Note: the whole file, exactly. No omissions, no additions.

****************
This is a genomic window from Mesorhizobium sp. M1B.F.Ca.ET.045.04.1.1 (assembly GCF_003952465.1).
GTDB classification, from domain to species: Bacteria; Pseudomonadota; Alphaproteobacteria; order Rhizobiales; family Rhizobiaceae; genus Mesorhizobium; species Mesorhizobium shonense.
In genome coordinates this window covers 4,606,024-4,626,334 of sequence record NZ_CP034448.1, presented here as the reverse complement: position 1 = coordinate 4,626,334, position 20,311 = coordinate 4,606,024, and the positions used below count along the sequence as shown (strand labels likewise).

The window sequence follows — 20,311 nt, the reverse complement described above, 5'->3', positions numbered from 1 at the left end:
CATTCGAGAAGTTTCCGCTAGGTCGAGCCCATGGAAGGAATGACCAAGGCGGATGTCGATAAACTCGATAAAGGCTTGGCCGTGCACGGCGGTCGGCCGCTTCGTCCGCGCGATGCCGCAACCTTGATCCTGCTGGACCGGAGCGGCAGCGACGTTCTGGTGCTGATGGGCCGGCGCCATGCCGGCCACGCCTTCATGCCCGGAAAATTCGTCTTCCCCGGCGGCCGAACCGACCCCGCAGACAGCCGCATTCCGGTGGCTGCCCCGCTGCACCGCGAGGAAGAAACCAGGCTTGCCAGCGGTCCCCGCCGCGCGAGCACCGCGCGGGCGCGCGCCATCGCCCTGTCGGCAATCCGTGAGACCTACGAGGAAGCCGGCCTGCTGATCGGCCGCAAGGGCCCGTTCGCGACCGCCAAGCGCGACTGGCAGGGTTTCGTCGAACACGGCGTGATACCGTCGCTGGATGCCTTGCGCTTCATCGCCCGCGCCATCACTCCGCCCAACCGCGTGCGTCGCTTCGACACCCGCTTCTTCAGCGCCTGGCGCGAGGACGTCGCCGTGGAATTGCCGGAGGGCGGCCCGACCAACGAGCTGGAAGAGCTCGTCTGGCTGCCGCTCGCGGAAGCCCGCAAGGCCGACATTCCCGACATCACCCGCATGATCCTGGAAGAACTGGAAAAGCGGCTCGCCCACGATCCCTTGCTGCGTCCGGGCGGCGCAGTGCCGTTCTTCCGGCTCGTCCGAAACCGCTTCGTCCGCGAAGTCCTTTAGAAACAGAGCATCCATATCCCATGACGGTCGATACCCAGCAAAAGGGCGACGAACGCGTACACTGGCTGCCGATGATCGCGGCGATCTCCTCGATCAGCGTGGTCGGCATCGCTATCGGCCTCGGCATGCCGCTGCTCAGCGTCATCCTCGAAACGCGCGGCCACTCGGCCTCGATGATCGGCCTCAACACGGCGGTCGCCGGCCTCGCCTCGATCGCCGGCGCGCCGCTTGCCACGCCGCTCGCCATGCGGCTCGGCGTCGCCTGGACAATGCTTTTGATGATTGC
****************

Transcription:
This is a genomic window from Mesorhizobium sp. M1B.F.Ca.ET.045.04.1.1 (assembly GCF_003952465.1).
GTDB classification, from domain to species: Bacteria; Pseudomonadota; Alphaproteobacteria; order Rhizobiales; family Rhizobiaceae; genus Mesorhizobium; species Mesorhizobium shonense.
In genome coordinates this window covers 4,606,024-4,626,334 of sequence record NZ_CP034448.1, presented here as the reverse complement: position 1 = coordinate 4,626,334, position 20,311 = coordinate 4,606,024, and the positions used below count along the sequence as shown (strand labels likewise).

The window sequence follows — 20,311 nt, the reverse complement described above, 5'->3', positions numbered from 1 at the left end:
CATTCGAGAAGTTTCCGCTAGGTCGAGCCCATGGAAGGAATGACCAAGGCGGATGTCGATAAACTCGATAAAGGCTTGGCCGTGCACGGCGGTCGGCCGCTTCGTCCGCGCGATGCCGCAACCTTGATCCTGCTGGACCGGAGCGGCAGCGACGTTCTGGTGCTGATGGGCCGGCGCCATGCCGGCCACGCCTTCATGCCCGGAAAATTCGTCTTCCCCGGCGGCCGAACCGACCCCGCAGACAGCCGCATTCCGGTGGCTGCCCCGCTGCACCGCGAGGAAGAAACCAGGCTTGCCAGCGGTCCCCGCCGCGCGAGCACCGCGCGGGCGCGCGCCATCGCCCTGTCGGCAATCCGTGAGACCTACGAGGAAGCCGGCCTGCTGATCGGCCGCAAGGGCCCGTTCGCGACCGCCAAGCGCGACTGGCAGGGTTTCGTCGAACACGGCGTGATACCGTCGCTGGATGCCTTGCGCTTCATCGCCCGCGCCATCACTCCGCCCAACCGCGTGCGTCGCTTCGACACCCGCTTCTTCAGCGCCTGGCGCGAGGACGTCGCCGTGGAATTGCCGGAGGGCGGCCCGACCAACGAGCTGGAAGAGCTCGTCTGGCTGCCGCTCGCGGAAGCCCGCAAGGCCGACATTCCCGACATCACCCGCATGATCCTGGAAGAACTGGAAAAGCGGCTCGCCCACGATCCCTTGCTGCGTCCGGGCGGCGCAGTGCCGTTCTTCCGGCTCGTCCGAAACCGCTTCGTCCGCGAAGTCCTTTAGAAACAGAGCATCCATATCCCATGACGGTCGATACCCAGCAAAAGGGCGACGAACGCGTACACTGGCTGCCGATGATCGCGGCGATCTCCTCGATCAGCGTGGTCGGCATCGCTATCGGCCTCGGCATGCCGCTGCTCAGCGTCATCCTCGAAACGCGCGGCCACTCGGCCTCGATGATCGGCCTCAACACGGCGGTCGCCGGCCTCGCCTCGATCGCCGGCGCGCCGCTTGCCACGCCGCTCGCCATGCGGCTCGGCGTCGCCTGGACAATGCTTTTGATGATTGC